County to clean up two properties deemed a “menace to health and safety”

Published 10:30 am Wednesday, August 22, 2018

Two properties in Lafayette County may need to be cleaned up by a higher power if the owners do not do so in the next 30 days.

During Monday’s meeting of the Lafayette County Board of Supervisors, county building inspector Joel Hollowell discussed conditions of 30 County Road 514 and 8 County Road 2001, saying the current condition of the properties is a “menace to public health and safety.” There are certain state-mandated guidelines a property must meet to reach this conclusion, Hollowell explained.

“What we used, as far as a means to condemn these properties and require whatever it is that needs to be done, is state statute 19-5-105,” Hollowell said. “It doesn’t lay out any set criteria for what constitutes a menace to public health and safety, so an individual representative for the county, like myself, would be the one who could make that determination.”

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Hollowell said he’d received several calls about the two properties from adjacent landowners in recent months, which led him to decide to take this next step was the right thing. If the properties were in uninhabited areas, he said, there wouldn’t be a need for such decisive action at this time. Because the properties are in populated residential areas, the issue warrants action from the county, he said.

In the case of the property located on County Road 514, Hollowell explained that the current property owner lives in a nursing home and therefore cannot maintain the land. The house on the property is structurally sound, he said, so the county will need to periodically evaluate it.

The County Road 2001 property is a little more involved, however. Hollowell explained that the property consisted of a house with clear structural issues, a trailer with a renter living in it, hundreds of industrial food cans, mattresses, old televisions and two dogs chained in the middle of the yard. After recommending the house and property be condemned, Hollowell said he hopes that this action will be a wakeup call for the property owners. 

“All of the adjacent property owners have noticed an increase in rodent population and snakes,” he said. “If you could define rodent harborage and put a picture with it, this would be the perfect picture. It’s a perfect place for all those things to hide out.”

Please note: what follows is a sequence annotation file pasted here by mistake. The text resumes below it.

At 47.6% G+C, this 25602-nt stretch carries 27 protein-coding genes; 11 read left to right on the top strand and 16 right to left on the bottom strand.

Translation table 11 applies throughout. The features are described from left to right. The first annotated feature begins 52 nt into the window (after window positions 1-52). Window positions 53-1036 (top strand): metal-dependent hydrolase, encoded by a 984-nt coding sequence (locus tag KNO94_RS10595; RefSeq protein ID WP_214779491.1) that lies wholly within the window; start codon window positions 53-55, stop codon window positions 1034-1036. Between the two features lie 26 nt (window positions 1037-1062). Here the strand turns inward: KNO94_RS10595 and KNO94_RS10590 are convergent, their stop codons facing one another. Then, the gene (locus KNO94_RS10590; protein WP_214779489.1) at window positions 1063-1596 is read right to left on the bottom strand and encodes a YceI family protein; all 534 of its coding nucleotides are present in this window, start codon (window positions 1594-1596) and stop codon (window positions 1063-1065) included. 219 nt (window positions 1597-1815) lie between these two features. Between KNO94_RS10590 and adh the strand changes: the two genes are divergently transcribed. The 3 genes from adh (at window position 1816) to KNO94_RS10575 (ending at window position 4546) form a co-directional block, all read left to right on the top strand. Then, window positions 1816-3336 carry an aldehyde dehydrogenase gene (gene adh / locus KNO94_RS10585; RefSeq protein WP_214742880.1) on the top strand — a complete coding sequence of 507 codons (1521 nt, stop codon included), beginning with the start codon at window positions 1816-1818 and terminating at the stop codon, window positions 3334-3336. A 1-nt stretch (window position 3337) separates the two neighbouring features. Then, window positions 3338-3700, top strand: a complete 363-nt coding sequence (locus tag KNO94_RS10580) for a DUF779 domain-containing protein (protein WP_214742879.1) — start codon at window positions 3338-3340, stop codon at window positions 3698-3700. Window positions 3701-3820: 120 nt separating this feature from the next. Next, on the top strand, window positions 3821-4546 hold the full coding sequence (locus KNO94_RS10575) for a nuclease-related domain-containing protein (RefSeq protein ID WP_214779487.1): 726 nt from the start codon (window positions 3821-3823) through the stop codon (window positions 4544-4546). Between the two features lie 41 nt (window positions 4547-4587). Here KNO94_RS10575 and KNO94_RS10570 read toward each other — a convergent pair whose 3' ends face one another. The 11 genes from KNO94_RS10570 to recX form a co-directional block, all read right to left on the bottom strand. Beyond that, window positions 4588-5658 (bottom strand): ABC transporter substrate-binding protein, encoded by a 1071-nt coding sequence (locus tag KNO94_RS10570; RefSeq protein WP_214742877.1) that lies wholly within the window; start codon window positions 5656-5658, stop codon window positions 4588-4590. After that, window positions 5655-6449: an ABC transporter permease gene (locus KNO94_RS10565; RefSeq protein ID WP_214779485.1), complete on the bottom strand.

Hollowell said the resident on the property has been compliant and wants to get rid of the garbage as much as anyone else. The resident said he originally acquired the cans to sell for scrap metal, but the quantity quickly became too much to handle.

John Whadley lives near the property, as does his grandmother. During a public hearing regarding the conditions, Whadley explained the impact the garbage has on neighbors.

“It needed to be cleaned up for a while,” Whadley said. “It’s an eyesore to the neighborhood. My grandmother’s house is behind there, and we’re trying to get her driveway fixed. There are just cans all the way up and down the road.”

The supervisors ultimately voted to, after a grace period of 30 days, send county work crews in to clean the two properties if property owners don’t do it themselves. Before the meeting, county attorney David O’Donnell confirmed a letter had been sent to the property owners, making them aware of the situation. If the county has to clean up the property, the cost will be placed as a lien upon the house, he said.

Hollowell maintained that decisions like this are not easily or hastily made, but said they’re sometimes necessary when it comes to keeping people safe.

“We hate to do something like this. Any time it involves going on private property or requiring someone on their own private property to do something, you do it with a lot of hesitation,” Hollowell said. “There are a number of properties around the county that would be in the same state, but as people call and complain, that’s when you have to do something about it.”